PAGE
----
Is Your Relationship Clutter?
My definition of clutter goes beyond “a bunch of material junk that prevents you from properly shutting a drawer”. Simplicana’s take on clutter means anything that doesn’t serve your happiness, health or peace of mind.
By this definition, clutter suddenly can walk, talk and breathe!
We have all experienced a toxic relationship before. Maybe it was with a controlling parent, a negative friend who routinely unloads his or her problems on to you until you feel drained, the boss who belittles you in meetings, or the romantic partner who doesn’t reciprocate any of the energy and time you seem to be putting in.
Now you’ll notice I didn’t call this article “How To Tell If A PERSON Is Clutter”. That’s because I feel that we can improve or degrade based on who we surround ourselves with. No one person is clutter, but the combination itself of two or more people can be.
I will humbly give you an example from my own life: I was in a toxic, on-and-off dating relationship for a year and a half, in and after college. This man was a good person. I could see it, others could see it. He was older and made good money so he constantly treated me to meals, showed interest in my interests, and even flew across the planet to visit me when I lived in Thailand. However, we fought constantly. I can’t even remember what we fought about, but we were both stubborn and strong headed people, and fought way more than we enjoyed each other. I kept holding on because, “he is a good, honest, hard working person and cares about me. There is no reason to end things.” This thought in itself? Clutter. The relationship dragged on far too long, and eventually we broke up on not-so-nice terms. But my ex boyfriend as a person is not clutter. Our relationship was. See the difference? You don’t have to stay with somebody you are unhappy with, just because they are not a jerk. My unhappiness was good enough reason to end it, no matter how much of a “really good guy” he was. If somebody asked me today if he would make a good boyfriend for them, I would reply that he absolutely might be- to do otherwise would be projecting our own toxicity onto their potential happiness, and that would be wrong. (Note: if your ex was ever abusive toward you, then I give you my full blessing to call him or her clutter, and to “project” all you want).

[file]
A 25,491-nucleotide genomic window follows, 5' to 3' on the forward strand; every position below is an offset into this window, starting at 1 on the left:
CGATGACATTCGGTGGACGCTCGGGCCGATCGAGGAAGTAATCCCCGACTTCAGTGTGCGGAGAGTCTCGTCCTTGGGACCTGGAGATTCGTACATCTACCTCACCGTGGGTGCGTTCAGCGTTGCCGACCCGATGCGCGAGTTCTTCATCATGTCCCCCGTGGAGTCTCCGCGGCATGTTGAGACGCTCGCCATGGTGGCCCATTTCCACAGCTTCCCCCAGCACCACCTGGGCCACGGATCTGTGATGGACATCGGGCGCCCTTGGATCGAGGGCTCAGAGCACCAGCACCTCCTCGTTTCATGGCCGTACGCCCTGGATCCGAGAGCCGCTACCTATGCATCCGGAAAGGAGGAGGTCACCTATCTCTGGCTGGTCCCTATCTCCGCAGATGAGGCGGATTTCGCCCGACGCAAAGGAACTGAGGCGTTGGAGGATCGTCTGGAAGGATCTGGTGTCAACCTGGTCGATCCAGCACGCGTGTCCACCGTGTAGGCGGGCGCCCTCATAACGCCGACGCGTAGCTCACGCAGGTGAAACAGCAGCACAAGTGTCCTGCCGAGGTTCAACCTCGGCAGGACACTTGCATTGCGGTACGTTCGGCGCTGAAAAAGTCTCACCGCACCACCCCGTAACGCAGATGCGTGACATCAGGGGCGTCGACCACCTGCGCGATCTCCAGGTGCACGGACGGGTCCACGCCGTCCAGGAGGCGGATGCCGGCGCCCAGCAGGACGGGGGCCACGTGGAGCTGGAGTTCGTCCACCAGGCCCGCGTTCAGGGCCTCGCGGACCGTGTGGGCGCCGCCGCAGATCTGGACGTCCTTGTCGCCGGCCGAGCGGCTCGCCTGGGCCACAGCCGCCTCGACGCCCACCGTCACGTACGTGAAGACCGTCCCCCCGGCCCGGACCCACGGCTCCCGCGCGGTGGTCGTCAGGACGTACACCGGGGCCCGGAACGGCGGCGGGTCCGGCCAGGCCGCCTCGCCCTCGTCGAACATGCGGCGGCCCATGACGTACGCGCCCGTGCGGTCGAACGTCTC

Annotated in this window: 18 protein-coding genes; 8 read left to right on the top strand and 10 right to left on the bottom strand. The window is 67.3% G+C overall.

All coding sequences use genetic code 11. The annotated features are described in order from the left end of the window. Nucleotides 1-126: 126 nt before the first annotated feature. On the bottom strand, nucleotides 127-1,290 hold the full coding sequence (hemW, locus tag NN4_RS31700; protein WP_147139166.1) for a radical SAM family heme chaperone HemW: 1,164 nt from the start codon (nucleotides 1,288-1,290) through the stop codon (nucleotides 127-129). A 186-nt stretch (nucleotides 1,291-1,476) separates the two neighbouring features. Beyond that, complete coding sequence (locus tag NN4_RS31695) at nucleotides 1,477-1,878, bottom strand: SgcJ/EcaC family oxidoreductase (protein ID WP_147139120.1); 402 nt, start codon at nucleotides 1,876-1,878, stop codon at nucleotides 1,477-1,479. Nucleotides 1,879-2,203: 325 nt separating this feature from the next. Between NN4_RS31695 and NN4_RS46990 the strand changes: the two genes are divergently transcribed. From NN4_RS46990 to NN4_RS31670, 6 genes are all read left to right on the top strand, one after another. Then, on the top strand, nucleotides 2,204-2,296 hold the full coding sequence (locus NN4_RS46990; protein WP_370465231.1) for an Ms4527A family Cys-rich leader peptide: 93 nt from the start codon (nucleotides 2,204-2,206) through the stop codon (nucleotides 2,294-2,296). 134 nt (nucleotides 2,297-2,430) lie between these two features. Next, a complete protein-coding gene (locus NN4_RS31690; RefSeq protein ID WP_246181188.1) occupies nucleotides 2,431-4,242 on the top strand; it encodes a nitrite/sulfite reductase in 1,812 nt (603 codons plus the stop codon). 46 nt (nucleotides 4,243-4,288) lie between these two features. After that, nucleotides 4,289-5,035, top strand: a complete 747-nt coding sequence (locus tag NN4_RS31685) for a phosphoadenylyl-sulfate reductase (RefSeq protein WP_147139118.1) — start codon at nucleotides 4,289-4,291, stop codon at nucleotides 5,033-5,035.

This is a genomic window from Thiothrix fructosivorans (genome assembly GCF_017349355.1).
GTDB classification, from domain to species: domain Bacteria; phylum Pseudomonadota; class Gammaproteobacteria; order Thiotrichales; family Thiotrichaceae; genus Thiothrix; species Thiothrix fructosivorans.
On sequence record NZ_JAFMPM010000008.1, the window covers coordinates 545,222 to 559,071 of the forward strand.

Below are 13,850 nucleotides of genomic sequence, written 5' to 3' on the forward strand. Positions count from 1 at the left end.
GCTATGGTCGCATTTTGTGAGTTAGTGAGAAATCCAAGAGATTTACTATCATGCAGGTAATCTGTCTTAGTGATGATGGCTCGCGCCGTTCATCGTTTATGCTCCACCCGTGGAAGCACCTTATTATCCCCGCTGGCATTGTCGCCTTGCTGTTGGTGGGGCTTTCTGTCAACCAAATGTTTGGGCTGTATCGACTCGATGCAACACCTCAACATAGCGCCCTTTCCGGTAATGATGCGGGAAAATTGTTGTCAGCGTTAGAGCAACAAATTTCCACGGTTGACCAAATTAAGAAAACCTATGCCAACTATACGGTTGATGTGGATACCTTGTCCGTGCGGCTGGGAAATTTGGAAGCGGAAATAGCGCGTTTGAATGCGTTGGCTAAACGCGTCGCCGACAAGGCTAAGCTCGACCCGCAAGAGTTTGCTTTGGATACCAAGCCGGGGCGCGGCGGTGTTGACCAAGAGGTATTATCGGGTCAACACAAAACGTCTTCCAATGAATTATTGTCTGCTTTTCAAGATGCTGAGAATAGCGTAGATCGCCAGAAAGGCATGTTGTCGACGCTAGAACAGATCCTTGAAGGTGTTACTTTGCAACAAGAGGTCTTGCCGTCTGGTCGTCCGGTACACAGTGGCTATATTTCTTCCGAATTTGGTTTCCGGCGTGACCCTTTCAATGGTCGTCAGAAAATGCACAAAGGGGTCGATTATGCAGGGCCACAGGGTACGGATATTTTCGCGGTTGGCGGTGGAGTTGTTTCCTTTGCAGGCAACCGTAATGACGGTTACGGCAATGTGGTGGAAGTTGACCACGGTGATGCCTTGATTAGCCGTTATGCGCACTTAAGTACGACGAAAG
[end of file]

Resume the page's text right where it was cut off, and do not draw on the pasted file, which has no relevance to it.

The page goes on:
Here are some things to think about if you suspect that a relationship might be clutter:
- What do you value most? If you value honesty and open communication in your relationships, stay around people who are honest and proven communicators. If you like experiencing new things, maintain relationships that hold that value. If you appreciate quality time, maybe the person who is constantly “busy” isn’t the best choice for you.
- How do you feel when you are with them? Energized? Comfortable? Loved and accepted? Or inadequate? Or drained and in need of a nap?
- There are at least two kinds of love: “I love you because of” love, and “I love you in spite of” love. Examples: “I love you because you support my goals.” “I love you in spite of the fact that you didn’t make it to my birthday party.” Relationships will have both kinds of love, but if you find yourself saying “I love you in spite of” more than “I love you because of”… It might be time to reevaluate that relationship.
Not every relationship that is clutter can so easily be de-cluttered. A toxic relationship to a parent or sibling can be something to minimize, but might never get completely tossed. The key here is to set healthy boundaries (a topic for another post).
Life is short. Let’s maximize our happiness in our relationships by surrounding ourselves with those who love us and lift us.